Wonderful visit to the Garden Museum over the weekend. The Museum ‘explores and celebrates British gardens and gardening through its collection, temporary exhibitions, events and garden.’

It occupies the site of the abandoned church of St. Mary-at-Lambeth, next to Lambeth Palace.

In the former churchyard lies the tomb of the Tradescants. It is a replica of the original tomb and was created in 1853 from drawings held at the Pepys Library. There are several scenes on the tomb including hydra, a skull, Egyptian scenes and the Tradescant coat of arms.

John Tradescant (c.1570 – 1638) was gardener to the 1st Earl of Salisbury at Hatfield house and went on to work for Henrietta Maria, wife of Charles I. Tradescant was interested in finding new plants and he travelled to the Arctic Circle, North Africa and the Levant. Many of the plants and other artefacts he brought back were displayed at the ‘Ark’ at Lambeth, the first museum in Britain to be open to the public.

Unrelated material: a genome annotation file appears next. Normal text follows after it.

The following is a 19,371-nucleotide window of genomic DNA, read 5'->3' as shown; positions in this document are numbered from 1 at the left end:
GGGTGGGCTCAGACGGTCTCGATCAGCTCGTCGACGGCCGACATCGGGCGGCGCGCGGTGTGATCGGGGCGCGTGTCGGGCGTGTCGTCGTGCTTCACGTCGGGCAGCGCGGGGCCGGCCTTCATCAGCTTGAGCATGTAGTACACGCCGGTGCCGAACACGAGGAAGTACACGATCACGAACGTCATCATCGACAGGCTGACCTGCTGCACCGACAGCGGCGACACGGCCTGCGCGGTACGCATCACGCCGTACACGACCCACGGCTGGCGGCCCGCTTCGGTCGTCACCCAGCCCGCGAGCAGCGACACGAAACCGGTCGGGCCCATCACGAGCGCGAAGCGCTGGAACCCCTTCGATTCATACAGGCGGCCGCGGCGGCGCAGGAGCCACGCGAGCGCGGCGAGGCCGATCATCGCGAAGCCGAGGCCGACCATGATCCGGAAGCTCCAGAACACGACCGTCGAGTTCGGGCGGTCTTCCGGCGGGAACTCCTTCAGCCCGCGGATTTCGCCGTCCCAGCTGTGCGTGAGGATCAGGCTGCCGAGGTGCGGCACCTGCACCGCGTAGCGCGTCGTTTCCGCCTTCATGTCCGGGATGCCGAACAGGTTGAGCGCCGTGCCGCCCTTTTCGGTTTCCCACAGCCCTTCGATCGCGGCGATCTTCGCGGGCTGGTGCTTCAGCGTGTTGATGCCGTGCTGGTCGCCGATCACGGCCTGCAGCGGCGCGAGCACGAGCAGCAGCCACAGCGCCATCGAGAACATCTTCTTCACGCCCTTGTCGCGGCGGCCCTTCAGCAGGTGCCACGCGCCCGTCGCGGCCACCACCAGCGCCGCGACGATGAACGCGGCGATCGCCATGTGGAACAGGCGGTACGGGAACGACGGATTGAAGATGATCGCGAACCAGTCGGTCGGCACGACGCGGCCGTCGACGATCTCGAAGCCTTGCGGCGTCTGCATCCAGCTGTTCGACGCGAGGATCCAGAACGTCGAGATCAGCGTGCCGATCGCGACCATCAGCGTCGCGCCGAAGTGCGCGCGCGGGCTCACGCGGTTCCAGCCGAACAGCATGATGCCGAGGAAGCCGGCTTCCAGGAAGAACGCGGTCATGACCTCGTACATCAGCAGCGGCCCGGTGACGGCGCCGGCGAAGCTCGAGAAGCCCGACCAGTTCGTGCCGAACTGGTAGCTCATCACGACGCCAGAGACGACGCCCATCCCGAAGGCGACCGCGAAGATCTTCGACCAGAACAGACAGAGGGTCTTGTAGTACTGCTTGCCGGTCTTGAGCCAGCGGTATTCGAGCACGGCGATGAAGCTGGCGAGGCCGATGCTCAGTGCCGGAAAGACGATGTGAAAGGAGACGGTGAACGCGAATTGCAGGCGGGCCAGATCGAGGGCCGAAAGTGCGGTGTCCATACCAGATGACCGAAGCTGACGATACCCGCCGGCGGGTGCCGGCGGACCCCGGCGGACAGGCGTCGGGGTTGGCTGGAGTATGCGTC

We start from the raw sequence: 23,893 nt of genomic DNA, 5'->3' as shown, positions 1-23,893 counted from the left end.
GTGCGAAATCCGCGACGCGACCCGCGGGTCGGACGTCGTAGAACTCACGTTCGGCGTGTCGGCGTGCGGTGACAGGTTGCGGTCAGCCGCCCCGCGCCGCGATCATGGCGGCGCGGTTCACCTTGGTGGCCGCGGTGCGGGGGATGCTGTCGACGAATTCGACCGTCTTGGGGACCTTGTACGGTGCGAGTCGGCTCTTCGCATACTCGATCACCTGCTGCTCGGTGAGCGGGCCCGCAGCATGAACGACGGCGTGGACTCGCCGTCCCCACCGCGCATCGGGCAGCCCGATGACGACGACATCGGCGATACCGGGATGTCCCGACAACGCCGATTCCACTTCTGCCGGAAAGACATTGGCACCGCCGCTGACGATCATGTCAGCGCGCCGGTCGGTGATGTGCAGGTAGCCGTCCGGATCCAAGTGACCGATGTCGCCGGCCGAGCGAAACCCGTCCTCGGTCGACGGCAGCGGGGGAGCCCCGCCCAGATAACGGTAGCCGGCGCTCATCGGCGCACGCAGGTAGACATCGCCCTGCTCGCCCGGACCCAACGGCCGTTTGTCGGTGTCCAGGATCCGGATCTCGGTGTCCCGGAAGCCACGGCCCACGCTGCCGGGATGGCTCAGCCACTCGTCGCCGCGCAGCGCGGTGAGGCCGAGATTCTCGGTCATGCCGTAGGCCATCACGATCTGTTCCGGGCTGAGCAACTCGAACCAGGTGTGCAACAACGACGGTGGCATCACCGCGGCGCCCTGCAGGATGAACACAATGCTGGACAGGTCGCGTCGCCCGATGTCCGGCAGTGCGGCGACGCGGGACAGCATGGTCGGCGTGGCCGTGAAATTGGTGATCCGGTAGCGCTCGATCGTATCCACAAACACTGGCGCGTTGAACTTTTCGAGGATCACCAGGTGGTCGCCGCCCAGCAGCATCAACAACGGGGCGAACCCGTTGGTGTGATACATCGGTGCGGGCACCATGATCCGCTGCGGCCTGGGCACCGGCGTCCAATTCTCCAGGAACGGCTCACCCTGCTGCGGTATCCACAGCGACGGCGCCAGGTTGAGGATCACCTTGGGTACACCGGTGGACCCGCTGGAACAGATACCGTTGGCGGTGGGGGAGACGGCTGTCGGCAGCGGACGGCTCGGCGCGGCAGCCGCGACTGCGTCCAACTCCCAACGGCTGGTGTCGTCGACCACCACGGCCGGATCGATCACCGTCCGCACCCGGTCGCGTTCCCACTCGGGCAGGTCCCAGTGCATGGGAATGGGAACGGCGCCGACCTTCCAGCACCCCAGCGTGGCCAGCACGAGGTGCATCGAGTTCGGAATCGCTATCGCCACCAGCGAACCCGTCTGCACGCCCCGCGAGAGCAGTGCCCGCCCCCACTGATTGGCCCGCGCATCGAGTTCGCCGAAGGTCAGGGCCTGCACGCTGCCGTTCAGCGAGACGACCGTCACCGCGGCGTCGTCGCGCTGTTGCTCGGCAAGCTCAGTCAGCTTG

His son John (1608 – 1662), travelled to America to collect plant specimens and also became gardener to the King. Tradescant’s widow commissioned the elaborate tomb to celebrate the achievements of father and son.

In his Will, John Tradescant the Younger gifted the contents of the Musaeum Tradescantianum to Elias Ashmole. Several of the artefacts of the Ark can be seen at the Garden Museum in London and at The Ashmolean in Oxford.

 

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